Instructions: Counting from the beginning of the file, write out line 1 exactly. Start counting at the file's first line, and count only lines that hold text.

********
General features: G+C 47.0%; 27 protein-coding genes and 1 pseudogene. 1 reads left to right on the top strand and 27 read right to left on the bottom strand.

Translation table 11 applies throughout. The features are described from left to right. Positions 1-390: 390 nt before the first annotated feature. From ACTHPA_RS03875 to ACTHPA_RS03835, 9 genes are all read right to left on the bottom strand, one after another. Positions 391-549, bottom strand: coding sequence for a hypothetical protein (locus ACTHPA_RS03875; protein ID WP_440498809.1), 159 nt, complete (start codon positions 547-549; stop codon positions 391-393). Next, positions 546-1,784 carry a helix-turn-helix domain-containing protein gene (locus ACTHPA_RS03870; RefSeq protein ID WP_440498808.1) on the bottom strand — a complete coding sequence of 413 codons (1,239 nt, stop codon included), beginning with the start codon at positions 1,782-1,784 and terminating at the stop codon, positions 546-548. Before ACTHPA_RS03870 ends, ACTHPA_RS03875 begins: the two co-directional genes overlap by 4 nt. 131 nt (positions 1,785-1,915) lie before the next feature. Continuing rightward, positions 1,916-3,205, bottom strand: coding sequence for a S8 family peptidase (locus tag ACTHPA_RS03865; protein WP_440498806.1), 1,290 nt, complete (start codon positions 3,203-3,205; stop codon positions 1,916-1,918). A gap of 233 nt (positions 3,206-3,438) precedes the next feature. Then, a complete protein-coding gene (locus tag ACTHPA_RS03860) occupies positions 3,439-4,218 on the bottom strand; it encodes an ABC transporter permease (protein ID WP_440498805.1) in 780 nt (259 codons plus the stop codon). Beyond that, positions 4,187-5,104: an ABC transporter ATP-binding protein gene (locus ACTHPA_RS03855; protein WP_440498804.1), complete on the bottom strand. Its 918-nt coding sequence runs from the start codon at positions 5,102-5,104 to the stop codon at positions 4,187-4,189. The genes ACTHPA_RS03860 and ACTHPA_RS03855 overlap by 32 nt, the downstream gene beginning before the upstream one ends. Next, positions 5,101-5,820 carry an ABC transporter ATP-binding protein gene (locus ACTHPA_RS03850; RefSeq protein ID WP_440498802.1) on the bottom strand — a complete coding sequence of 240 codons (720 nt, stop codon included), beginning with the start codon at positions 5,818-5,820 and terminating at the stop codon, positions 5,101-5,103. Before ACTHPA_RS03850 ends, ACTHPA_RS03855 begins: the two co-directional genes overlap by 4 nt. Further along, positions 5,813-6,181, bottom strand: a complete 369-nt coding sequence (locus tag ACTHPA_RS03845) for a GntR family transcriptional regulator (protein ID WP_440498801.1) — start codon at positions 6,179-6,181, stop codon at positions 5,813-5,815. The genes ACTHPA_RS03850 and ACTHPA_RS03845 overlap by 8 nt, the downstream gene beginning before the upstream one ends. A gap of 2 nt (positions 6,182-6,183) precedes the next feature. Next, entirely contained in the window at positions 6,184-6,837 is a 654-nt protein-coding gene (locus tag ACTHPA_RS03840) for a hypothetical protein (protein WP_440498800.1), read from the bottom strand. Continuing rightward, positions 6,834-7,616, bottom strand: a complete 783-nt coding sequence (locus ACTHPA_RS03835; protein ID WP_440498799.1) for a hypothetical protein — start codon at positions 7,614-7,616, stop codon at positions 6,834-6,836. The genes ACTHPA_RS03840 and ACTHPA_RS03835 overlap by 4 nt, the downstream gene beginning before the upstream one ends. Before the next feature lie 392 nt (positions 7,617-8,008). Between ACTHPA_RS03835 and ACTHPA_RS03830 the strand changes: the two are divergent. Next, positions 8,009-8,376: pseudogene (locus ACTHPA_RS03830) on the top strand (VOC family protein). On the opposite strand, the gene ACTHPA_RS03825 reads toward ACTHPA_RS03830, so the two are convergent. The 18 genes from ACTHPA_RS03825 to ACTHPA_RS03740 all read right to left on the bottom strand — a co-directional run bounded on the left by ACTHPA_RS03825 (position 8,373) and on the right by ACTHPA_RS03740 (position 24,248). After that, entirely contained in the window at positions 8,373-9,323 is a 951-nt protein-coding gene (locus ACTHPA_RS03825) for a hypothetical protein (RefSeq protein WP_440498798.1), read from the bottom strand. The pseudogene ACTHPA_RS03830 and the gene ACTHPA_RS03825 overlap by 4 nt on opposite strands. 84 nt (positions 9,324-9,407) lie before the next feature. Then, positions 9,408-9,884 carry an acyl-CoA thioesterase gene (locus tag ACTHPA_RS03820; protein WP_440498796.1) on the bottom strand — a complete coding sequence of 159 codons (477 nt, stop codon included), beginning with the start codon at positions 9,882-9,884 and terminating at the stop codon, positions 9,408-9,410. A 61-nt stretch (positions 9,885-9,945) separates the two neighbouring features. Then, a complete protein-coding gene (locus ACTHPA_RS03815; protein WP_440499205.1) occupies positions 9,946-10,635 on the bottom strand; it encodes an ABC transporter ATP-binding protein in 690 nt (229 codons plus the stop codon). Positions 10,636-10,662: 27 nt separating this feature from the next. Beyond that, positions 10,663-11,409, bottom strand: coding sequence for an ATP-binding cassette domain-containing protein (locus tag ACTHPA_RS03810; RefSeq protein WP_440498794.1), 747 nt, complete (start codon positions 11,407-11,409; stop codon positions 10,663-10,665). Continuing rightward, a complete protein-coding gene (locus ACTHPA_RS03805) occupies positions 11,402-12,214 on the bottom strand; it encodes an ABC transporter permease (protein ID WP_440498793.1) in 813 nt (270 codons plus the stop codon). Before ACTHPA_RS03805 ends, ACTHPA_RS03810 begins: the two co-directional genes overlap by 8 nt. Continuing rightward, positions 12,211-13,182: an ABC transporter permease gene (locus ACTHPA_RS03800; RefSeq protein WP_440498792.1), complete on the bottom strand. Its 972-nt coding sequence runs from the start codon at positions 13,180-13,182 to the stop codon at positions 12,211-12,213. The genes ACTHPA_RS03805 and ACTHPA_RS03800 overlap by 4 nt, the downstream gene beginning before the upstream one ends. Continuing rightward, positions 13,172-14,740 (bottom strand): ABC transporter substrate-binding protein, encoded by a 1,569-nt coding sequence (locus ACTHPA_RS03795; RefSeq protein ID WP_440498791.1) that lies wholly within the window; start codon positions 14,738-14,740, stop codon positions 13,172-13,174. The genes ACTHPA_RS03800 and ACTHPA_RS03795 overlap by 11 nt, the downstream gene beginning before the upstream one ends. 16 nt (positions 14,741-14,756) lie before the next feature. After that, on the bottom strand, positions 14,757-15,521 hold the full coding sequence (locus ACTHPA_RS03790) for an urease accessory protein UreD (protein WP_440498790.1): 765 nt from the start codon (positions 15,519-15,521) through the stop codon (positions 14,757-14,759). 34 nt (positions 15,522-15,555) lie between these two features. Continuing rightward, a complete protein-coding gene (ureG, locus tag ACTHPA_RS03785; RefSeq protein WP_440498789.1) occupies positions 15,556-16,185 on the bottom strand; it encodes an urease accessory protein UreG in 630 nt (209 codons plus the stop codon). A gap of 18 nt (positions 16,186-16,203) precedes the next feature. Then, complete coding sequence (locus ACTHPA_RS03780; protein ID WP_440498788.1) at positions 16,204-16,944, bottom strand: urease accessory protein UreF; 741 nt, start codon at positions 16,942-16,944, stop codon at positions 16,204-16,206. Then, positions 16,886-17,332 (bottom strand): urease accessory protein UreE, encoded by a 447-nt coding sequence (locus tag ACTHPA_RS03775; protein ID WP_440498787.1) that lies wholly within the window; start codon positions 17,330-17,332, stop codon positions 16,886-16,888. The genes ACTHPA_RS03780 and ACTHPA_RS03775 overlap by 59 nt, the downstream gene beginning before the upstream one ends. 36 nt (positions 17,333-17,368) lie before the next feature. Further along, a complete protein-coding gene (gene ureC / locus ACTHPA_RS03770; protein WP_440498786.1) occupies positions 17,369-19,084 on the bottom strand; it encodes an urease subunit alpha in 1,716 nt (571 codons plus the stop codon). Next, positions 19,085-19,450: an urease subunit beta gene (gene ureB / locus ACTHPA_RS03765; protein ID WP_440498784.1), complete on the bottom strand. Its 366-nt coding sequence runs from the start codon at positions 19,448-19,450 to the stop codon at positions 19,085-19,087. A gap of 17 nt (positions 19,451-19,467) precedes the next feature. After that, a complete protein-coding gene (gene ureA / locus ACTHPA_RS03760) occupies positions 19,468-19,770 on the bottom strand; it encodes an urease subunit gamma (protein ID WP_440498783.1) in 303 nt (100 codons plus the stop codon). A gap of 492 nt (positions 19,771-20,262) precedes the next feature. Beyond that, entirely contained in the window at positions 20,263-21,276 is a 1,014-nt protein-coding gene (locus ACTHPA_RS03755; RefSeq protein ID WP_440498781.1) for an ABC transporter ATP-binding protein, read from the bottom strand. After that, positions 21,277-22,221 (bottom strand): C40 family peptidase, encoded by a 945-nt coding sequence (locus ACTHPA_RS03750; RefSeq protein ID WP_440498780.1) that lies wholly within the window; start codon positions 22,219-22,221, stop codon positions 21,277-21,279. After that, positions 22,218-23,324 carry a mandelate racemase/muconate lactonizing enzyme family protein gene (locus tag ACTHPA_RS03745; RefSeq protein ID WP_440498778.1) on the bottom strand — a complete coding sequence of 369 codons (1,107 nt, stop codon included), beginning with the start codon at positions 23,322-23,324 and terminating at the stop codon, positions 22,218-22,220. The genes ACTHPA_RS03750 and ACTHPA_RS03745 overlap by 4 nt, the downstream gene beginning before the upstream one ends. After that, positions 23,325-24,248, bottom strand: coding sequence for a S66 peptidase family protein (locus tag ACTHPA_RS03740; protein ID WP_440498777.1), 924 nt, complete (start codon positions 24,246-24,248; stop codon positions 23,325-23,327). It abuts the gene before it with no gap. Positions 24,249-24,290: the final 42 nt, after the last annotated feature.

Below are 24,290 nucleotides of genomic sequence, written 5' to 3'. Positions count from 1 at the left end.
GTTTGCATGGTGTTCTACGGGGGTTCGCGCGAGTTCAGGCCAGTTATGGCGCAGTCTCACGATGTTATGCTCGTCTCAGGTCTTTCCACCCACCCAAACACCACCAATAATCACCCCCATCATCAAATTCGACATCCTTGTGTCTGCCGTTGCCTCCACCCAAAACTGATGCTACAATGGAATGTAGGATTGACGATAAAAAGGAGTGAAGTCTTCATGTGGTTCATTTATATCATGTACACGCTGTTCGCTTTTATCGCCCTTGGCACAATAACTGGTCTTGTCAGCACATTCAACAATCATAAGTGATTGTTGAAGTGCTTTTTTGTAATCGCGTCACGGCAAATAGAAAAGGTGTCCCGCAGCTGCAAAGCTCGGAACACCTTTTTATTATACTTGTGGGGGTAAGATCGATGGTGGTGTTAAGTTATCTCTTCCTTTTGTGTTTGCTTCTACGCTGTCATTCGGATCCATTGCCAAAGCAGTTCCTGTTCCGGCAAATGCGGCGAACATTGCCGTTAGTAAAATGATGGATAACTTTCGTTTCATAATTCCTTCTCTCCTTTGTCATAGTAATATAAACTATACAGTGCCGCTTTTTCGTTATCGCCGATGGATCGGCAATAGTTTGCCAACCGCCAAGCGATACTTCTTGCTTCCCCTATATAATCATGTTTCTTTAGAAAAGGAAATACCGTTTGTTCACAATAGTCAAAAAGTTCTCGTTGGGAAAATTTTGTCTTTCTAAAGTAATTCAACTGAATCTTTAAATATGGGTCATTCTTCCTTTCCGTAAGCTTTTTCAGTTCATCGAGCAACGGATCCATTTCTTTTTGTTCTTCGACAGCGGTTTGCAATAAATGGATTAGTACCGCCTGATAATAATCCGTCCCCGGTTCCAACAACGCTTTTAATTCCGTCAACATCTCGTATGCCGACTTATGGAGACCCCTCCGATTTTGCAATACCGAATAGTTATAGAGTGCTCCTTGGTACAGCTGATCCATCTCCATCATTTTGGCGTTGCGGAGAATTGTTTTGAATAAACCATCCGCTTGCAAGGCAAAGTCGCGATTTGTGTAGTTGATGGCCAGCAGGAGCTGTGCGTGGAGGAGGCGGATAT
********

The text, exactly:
General features: G+C 47.0%; 27 protein-coding genes and 1 pseudogene. 1 reads left to right on the top strand and 27 read right to left on the bottom strand.